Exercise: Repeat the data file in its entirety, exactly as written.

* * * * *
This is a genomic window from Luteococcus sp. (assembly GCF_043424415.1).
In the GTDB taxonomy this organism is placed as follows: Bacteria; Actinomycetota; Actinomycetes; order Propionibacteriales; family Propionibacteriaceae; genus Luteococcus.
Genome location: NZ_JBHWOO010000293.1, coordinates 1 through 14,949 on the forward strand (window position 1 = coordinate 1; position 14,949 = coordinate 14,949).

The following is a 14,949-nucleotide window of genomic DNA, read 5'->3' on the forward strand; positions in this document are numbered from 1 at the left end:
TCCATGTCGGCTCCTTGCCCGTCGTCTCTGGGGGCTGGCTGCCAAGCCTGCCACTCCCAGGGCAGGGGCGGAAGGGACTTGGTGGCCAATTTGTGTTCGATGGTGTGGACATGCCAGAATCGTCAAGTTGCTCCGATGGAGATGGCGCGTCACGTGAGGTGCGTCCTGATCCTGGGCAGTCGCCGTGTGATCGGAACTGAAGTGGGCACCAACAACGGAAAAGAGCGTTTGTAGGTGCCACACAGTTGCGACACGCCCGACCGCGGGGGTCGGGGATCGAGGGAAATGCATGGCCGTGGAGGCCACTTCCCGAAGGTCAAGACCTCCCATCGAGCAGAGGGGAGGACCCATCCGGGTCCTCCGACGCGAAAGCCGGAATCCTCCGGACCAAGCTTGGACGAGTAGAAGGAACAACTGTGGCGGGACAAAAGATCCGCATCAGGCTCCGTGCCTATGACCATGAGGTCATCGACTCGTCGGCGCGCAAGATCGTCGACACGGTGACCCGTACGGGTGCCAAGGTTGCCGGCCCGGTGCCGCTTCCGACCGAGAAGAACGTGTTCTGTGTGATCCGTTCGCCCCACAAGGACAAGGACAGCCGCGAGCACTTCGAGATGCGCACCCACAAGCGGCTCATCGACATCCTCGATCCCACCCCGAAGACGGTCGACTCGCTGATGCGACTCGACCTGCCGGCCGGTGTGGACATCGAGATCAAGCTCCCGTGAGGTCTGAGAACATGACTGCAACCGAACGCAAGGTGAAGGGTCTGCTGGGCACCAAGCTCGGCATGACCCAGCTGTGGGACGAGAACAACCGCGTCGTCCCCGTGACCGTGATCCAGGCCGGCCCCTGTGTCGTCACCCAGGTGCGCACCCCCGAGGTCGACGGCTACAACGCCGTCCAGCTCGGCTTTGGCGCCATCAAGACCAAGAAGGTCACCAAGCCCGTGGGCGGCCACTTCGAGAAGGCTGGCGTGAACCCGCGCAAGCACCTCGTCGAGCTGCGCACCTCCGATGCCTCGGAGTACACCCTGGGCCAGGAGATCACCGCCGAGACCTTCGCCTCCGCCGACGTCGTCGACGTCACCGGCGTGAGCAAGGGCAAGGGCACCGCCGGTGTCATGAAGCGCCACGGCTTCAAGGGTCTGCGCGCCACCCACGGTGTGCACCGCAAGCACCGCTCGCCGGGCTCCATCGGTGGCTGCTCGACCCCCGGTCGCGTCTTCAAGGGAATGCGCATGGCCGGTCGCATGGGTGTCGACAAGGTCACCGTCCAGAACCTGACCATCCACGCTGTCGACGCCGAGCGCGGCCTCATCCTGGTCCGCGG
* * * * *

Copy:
This is a genomic window from Luteococcus sp. (assembly GCF_043424415.1).
In the GTDB taxonomy this organism is placed as follows: Bacteria; Actinomycetota; Actinomycetes; order Propionibacteriales; family Propionibacteriaceae; genus Luteococcus.
Genome location: NZ_JBHWOO010000293.1, coordinates 1 through 14,949 on the forward strand (window position 1 = coordinate 1; position 14,949 = coordinate 14,949).

The following is a 14,949-nucleotide window of genomic DNA, read 5'->3' on the forward strand; positions in this document are numbered from 1 at the left end:
TCCATGTCGGCTCCTTGCCCGTCGTCTCTGGGGGCTGGCTGCCAAGCCTGCCACTCCCAGGGCAGGGGCGGAAGGGACTTGGTGGCCAATTTGTGTTCGATGGTGTGGACATGCCAGAATCGTCAAGTTGCTCCGATGGAGATGGCGCGTCACGTGAGGTGCGTCCTGATCCTGGGCAGTCGCCGTGTGATCGGAACTGAAGTGGGCACCAACAACGGAAAAGAGCGTTTGTAGGTGCCACACAGTTGCGACACGCCCGACCGCGGGGGTCGGGGATCGAGGGAAATGCATGGCCGTGGAGGCCACTTCCCGAAGGTCAAGACCTCCCATCGAGCAGAGGGGAGGACCCATCCGGGTCCTCCGACGCGAAAGCCGGAATCCTCCGGACCAAGCTTGGACGAGTAGAAGGAACAACTGTGGCGGGACAAAAGATCCGCATCAGGCTCCGTGCCTATGACCATGAGGTCATCGACTCGTCGGCGCGCAAGATCGTCGACACGGTGACCCGTACGGGTGCCAAGGTTGCCGGCCCGGTGCCGCTTCCGACCGAGAAGAACGTGTTCTGTGTGATCCGTTCGCCCCACAAGGACAAGGACAGCCGCGAGCACTTCGAGATGCGCACCCACAAGCGGCTCATCGACATCCTCGATCCCACCCCGAAGACGGTCGACTCGCTGATGCGACTCGACCTGCCGGCCGGTGTGGACATCGAGATCAAGCTCCCGTGAGGTCTGAGAACATGACTGCAACCGAACGCAAGGTGAAGGGTCTGCTGGGCACCAAGCTCGGCATGACCCAGCTGTGGGACGAGAACAACCGCGTCGTCCCCGTGACCGTGATCCAGGCCGGCCCCTGTGTCGTCACCCAGGTGCGCACCCCCGAGGTCGACGGCTACAACGCCGTCCAGCTCGGCTTTGGCGCCATCAAGACCAAGAAGGTCACCAAGCCCGTGGGCGGCCACTTCGAGAAGGCTGGCGTGAACCCGCGCAAGCACCTCGTCGAGCTGCGCACCTCCGATGCCTCGGAGTACACCCTGGGCCAGGAGATCACCGCCGAGACCTTCGCCTCCGCCGACGTCGTCGACGTCACCGGCGTGAGCAAGGGCAAGGGCACCGCCGGTGTCATGAAGCGCCACGGCTTCAAGGGTCTGCGCGCCACCCACGGTGTGCACCGCAAGCACCGCTCGCCGGGCTCCATCGGTGGCTGCTCGACCCCCGGTCGCGTCTTCAAGGGAATGCGCATGGCCGGTCGCATGGGTGTCGACAAGGTCACCGTCCAGAACCTGACCATCCACGCTGTCGACGCCGAGCGCGGCCTCATCCTGGTCCGCGG